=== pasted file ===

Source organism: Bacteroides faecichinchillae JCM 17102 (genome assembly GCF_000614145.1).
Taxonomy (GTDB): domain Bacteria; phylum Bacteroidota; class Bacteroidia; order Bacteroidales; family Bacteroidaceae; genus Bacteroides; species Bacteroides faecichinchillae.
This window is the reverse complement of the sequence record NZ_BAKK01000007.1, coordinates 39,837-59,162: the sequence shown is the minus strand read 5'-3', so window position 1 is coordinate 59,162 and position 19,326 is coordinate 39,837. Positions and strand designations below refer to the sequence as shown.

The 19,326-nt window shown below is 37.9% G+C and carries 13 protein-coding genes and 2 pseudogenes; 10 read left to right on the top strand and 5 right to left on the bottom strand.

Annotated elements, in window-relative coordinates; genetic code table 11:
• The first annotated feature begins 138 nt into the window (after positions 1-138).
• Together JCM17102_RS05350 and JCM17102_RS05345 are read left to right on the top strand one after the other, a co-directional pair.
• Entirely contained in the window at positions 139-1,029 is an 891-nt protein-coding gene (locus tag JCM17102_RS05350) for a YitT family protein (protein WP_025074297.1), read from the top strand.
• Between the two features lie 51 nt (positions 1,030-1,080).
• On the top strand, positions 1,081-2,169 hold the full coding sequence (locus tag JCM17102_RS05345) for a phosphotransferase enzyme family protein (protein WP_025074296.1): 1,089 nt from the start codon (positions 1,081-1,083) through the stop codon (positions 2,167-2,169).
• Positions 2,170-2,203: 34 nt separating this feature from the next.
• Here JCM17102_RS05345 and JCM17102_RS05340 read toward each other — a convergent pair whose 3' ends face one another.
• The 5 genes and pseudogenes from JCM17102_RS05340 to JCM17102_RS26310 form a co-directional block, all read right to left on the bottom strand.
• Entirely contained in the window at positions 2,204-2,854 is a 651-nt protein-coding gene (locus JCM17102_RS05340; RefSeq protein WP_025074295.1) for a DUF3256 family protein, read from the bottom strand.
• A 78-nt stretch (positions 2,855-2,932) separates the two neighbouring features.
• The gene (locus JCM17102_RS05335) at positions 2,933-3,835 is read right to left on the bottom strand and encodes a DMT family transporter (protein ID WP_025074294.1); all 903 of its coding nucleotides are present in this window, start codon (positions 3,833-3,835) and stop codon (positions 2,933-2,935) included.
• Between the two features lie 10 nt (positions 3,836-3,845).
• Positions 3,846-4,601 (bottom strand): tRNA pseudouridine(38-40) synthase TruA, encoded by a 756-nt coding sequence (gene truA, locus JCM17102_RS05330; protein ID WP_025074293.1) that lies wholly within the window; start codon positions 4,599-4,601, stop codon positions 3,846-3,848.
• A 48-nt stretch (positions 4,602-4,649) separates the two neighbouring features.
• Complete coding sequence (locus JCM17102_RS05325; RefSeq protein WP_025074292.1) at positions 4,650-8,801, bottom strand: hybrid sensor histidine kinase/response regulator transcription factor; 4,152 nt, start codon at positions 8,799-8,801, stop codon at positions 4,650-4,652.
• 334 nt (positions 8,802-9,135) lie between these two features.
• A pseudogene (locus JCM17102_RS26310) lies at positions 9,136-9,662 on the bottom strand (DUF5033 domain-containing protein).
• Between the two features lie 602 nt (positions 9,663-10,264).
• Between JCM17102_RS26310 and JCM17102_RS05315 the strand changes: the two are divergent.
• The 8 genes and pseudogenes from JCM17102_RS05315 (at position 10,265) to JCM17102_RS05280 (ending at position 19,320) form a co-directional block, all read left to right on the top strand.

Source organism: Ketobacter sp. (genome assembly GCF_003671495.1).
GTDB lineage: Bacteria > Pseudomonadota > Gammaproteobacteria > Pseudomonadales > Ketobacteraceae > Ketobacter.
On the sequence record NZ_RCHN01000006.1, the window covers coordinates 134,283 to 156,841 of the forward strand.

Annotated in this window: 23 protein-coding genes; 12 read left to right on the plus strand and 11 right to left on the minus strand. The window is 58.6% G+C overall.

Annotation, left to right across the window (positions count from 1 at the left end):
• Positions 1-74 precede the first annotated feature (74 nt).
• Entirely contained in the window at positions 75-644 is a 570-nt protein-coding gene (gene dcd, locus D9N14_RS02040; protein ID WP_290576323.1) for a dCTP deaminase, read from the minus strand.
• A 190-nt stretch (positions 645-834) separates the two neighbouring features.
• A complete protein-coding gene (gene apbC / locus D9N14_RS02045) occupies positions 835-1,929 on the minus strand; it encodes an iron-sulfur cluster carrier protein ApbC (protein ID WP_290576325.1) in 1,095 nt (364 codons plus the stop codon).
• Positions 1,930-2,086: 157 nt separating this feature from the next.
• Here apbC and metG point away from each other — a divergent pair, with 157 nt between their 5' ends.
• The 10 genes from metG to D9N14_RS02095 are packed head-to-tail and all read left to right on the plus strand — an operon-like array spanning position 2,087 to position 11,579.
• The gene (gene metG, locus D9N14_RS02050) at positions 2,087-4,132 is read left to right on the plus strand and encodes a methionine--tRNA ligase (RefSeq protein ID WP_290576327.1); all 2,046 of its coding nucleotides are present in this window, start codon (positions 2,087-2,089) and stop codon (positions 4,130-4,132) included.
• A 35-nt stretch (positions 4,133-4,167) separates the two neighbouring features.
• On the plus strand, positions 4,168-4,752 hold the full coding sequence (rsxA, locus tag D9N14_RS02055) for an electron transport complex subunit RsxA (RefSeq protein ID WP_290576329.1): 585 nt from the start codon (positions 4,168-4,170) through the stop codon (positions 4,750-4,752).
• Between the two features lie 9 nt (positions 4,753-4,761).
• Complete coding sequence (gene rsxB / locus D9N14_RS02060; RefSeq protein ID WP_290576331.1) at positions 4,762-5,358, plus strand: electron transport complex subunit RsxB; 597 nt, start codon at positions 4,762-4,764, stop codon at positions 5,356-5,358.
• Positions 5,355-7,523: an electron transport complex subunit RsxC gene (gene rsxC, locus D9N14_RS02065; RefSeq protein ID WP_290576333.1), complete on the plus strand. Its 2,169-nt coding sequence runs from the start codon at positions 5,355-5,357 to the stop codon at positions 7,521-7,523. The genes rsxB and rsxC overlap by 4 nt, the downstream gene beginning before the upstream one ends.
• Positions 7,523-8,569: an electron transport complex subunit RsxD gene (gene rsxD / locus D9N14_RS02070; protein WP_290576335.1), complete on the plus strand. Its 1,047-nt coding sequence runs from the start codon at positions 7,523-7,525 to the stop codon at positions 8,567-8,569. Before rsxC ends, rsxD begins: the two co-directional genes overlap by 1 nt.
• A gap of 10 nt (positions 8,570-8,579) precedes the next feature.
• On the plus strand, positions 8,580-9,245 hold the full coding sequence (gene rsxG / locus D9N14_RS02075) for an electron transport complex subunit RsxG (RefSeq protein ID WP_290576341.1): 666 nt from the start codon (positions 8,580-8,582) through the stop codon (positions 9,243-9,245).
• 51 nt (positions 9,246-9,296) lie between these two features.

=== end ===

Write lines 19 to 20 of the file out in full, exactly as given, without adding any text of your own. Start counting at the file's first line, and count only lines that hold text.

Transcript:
• A 48-nt stretch (positions 4,602-4,649) separates the two neighbouring features.
• Complete coding sequence (locus JCM17102_RS05325; RefSeq protein WP_025074292.1) at positions 4,650-8,801, bottom strand: hybrid sensor histidine kinase/response regulator transcription factor; 4,152 nt, start codon at positions 8,799-8,801, stop codon at positions 4,650-4,652.